How To Save Hip-Hop

howtosavehiphop

It seems like you can’t start a conversation about Hip-Hop without talking about one of the following: the latest hot single on the radio, Auto-Tune, and whether or not Hip-Hop is dead. Well, I’ve compiled a list of five things that we, the listeners, can do in order to save Hip-Hop.

1. Appreciate The New School
I’m not gonna lie, I’ve trashed both Soulja Boy and Bow Wow. I think both of them are cutting themselves short of their true potential. But I’d be lying if I said I didn’t blast “Turn my Swag On” and “You Can Get It All”. And I have done the “Soulja Boy” dance. The point here is, the new talent that we’ve been getting is different in their own ways and we should embrace them. Not every song that Soulja Boy makes is garbage (Well, I guess that’s everyone’s personal opinion) and we should say: “Hey, he reallly did it here” when he does. Beyond that, we’ve also got a lot of new faces in the game, like Drake, Asher Roth, B.o.B., Wale, Mickey Factz, J. Cole, Saigon, etc. All of these artists bring something new to the game and it’s up to us to listen to their music with a open mind; not being so critical of them.

2. Buy The Records
You can’t expect rappers to function without sales. We’ve gotta stop downloading the album and not buying it. I mean, you don’t have to buy EVERY record but if you do download an album and you like it, buy it. If your favorite rapper drops an album and you want it, buy it. That’s why everyone was so surprised when Rick Ross only sold 160k in his first week. His album was hyped and everything, but we as a community have to buy these albums in order for Hip-Hop to be successful. Rick Ross’ album was good and it should have sold at least 300k in the first week to be completely honest that’s how hyped up it was. But because of the increasing downloading, no one actually went out to buy it. Look at the Weezy fanatics: Tha Carter III leaked almost 2 weeks before it dropped and STILL sold a million in the first week. Hip-Hop artists need fans like that.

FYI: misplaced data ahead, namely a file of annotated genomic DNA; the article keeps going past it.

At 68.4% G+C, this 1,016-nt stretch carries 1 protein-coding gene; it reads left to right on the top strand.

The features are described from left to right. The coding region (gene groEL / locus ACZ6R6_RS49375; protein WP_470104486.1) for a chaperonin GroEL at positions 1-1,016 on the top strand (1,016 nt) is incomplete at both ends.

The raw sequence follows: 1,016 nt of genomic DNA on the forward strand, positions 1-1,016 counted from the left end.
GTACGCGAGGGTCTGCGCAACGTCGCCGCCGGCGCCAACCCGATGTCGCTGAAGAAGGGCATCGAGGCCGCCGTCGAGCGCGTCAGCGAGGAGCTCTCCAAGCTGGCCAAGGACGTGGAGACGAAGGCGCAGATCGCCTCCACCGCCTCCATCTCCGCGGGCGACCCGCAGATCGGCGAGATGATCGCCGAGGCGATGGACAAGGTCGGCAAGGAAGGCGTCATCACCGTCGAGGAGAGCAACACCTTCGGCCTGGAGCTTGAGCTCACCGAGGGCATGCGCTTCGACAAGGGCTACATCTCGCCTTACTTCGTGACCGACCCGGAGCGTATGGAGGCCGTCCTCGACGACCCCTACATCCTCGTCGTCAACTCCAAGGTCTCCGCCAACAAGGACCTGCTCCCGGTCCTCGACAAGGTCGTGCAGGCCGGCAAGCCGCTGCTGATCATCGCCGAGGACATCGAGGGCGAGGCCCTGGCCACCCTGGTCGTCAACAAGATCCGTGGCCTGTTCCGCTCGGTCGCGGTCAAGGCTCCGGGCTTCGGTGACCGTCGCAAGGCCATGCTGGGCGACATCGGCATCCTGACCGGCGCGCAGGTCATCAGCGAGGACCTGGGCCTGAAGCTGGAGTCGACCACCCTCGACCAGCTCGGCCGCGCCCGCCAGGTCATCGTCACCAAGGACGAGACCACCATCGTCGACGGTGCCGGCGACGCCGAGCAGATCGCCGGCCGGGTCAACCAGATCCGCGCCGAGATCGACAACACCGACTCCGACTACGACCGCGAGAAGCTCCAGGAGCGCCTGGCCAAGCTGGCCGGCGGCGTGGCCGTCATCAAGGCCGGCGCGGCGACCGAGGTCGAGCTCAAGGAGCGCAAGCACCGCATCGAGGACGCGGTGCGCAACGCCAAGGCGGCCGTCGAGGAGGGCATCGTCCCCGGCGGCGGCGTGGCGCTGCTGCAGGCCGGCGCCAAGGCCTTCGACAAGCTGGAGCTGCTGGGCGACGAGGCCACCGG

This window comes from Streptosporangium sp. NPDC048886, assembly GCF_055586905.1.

3. Stop Comparing The Legends
2Pac and B.I.G. were two of the greatest to ever do it. But they’re dead now and they ain’t coming back. Ever. Even 2Pac’s new content sounds bad in the shadow of his earlier music. We need to move on from that. I’m not saying stop listening to 2Pac’s songs but at the same time stop taking someone like, say, Drake, and comparing him to 2Pac. “Drake’s wack, he’s got nothing on 2Pac”. That’s because he isn’t 2Pac! Just because he’s not as good as 2Pac doesn’t mean he’s bad. That’s like saying “A-Rod sucks, he’s got nothing on Babe Ruth.” If you like the man’s music it shouldn’t matter. You can still have your top 5 lists and your personal G.O.A.T., but if you like an artist that’s all that should matter, not whether or not they are better than a legend.

4. Stop Blaming The South
The South has been blamed for the quality of music that has been put out, but if anything, the South saved Hip-Hop. When rappers were in limbo, a bunch of rappers from the south held it down. T.I., Jeezy, Weezy, Lil’ Jon, Ludacris, Outkast, Khaled and his entourage, hell, even T-Pain! They came up out of nowhere, started dropping hot singles in the game and making all this money. The South and the Midwest have been holding the game down more than anywhere. The East? What was the biggest record from the east before Jadakiss? American Gangster 2 years ago! And the West is basically composed of four rappers: Snoop, who’s still barely hanging on, The Game, Ice Cube past his prime, and Dr. Dre, who may never release Detox. The South deserves credit for stepping up, so stop blaming them for Hip-hop’s condition.

5. Welcome Change And New Ideas
I ain’t gonna front, if you’ve seen my comments in the forums you know I hate Kid Cudi. It’s just too different. At the same time we should accept and welcome changes like the ones he’s made. How many different genres/types of rock music are there? You can’t name them all can you? That’s because there were so many different artists out there redefining what you could and couldn’t do in rock music, and that’s exactly what we need in Hip-Hop. Artists like Kid Cudi, Charles Hamilton, and B.o.B. along with albums like 808’s & Heartbreak, help to broaden the scope of Hip-Hop, and it allows people of all ages and musical tastes to join the community.

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